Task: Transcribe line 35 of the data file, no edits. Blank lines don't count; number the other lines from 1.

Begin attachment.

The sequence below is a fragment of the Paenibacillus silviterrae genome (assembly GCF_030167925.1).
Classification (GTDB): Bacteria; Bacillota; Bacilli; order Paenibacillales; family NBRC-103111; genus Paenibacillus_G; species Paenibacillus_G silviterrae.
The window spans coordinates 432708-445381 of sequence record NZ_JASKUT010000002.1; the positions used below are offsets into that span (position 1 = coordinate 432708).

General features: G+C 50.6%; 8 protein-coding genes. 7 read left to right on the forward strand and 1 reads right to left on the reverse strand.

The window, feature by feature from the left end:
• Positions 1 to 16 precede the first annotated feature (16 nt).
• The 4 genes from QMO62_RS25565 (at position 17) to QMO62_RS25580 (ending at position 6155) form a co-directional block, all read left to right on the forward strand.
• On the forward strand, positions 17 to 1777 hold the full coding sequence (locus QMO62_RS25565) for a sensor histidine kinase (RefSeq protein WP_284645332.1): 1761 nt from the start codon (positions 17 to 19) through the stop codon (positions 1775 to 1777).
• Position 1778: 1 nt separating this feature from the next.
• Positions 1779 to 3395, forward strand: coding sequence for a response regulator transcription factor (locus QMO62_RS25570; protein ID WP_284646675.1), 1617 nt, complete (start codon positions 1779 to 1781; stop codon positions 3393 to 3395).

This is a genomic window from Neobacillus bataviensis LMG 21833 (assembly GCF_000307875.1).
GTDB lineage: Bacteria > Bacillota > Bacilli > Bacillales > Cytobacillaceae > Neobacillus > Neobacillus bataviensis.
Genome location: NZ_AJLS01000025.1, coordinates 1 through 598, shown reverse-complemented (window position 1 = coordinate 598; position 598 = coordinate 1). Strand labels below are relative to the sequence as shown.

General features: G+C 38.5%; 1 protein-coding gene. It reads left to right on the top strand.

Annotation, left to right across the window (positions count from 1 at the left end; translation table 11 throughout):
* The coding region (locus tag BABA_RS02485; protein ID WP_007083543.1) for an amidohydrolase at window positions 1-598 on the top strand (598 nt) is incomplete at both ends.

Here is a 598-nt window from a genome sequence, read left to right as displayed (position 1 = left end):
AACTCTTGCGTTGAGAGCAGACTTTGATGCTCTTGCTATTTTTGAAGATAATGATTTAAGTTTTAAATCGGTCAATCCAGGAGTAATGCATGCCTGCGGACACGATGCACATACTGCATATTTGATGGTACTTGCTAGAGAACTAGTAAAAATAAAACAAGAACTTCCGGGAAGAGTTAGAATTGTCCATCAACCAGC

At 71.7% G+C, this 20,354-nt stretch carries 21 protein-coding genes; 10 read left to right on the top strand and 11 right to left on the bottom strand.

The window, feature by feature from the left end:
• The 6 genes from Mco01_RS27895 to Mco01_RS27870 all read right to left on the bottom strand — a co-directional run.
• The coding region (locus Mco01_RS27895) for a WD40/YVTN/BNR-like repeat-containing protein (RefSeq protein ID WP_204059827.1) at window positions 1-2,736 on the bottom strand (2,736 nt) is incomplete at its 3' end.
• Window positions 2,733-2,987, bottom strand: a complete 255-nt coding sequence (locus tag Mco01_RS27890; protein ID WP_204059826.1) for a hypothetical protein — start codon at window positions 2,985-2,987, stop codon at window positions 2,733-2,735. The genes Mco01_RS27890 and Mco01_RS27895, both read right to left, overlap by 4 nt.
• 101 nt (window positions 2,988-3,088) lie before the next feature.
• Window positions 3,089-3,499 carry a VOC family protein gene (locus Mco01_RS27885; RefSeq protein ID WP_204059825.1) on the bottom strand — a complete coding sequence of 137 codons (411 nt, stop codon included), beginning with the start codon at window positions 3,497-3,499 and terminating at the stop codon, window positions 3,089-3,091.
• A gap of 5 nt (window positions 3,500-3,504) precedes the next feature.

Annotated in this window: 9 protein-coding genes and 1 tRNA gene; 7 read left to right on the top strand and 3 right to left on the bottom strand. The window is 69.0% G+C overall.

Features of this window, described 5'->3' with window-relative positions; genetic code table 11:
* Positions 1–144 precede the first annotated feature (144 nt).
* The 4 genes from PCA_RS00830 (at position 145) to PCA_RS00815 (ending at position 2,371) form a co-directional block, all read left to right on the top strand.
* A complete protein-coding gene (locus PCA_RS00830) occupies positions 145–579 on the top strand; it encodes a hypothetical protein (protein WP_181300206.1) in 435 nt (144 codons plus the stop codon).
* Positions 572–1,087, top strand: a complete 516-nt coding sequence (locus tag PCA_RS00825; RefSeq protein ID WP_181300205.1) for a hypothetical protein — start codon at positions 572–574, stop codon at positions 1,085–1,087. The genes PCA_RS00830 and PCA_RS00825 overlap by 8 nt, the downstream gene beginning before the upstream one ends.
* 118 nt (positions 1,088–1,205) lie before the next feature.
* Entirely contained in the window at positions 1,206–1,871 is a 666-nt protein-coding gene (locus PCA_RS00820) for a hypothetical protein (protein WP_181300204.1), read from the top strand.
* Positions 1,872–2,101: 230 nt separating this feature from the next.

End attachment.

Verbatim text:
* Positions 1,872–2,101: 230 nt separating this feature from the next.